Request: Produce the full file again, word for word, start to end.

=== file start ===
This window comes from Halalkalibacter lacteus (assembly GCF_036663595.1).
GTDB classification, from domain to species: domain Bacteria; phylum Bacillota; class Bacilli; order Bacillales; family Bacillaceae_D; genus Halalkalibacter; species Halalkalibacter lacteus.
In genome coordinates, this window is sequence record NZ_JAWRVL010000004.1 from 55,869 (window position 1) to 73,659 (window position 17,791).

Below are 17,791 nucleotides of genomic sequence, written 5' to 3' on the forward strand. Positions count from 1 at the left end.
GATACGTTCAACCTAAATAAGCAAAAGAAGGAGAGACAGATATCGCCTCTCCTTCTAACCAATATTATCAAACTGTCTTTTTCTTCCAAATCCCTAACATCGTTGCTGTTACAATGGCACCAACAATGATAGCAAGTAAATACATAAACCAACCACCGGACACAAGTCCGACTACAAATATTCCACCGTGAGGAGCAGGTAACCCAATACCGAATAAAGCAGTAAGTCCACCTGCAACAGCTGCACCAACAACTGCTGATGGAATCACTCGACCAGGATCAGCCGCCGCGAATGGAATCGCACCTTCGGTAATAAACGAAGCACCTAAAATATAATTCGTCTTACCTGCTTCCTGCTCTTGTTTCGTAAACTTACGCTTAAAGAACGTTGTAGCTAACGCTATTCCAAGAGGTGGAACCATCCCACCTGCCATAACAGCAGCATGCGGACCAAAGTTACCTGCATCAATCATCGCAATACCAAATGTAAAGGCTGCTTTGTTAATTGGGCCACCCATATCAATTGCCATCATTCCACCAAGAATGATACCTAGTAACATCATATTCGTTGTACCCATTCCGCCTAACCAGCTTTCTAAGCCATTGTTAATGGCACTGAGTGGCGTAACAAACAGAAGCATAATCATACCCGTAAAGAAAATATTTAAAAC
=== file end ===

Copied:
This window comes from Halalkalibacter lacteus (assembly GCF_036663595.1).
GTDB classification, from domain to species: domain Bacteria; phylum Bacillota; class Bacilli; order Bacillales; family Bacillaceae_D; genus Halalkalibacter; species Halalkalibacter lacteus.
In genome coordinates, this window is sequence record NZ_JAWRVL010000004.1 from 55,869 (window position 1) to 73,659 (window position 17,791).

Below are 17,791 nucleotides of genomic sequence, written 5' to 3' on the forward strand. Positions count from 1 at the left end.
GATACGTTCAACCTAAATAAGCAAAAGAAGGAGAGACAGATATCGCCTCTCCTTCTAACCAATATTATCAAACTGTCTTTTTCTTCCAAATCCCTAACATCGTTGCTGTTACAATGGCACCAACAATGATAGCAAGTAAATACATAAACCAACCACCGGACACAAGTCCGACTACAAATATTCCACCGTGAGGAGCAGGTAACCCAATACCGAATAAAGCAGTAAGTCCACCTGCAACAGCTGCACCAACAACTGCTGATGGAATCACTCGACCAGGATCAGCCGCCGCGAATGGAATCGCACCTTCGGTAATAAACGAAGCACCTAAAATATAATTCGTCTTACCTGCTTCCTGCTCTTGTTTCGTAAACTTACGCTTAAAGAACGTTGTAGCTAACGCTATTCCAAGAGGTGGAACCATCCCACCTGCCATAACAGCAGCATGCGGACCAAAGTTACCTGCATCAATCATCGCAATACCAAATGTAAAGGCTGCTTTGTTAATTGGGCCACCCATATCAATTGCCATCATTCCACCAAGAATGATACCTAGTAACATCATATTCGTTGTACCCATTCCGCCTAACCAGCTTTCTAAGCCATTGTTAATGGCACTGAGTGGCGTAACAAACAGAAGCATAATCATACCCGTAAAGAAAATATTTAAAAC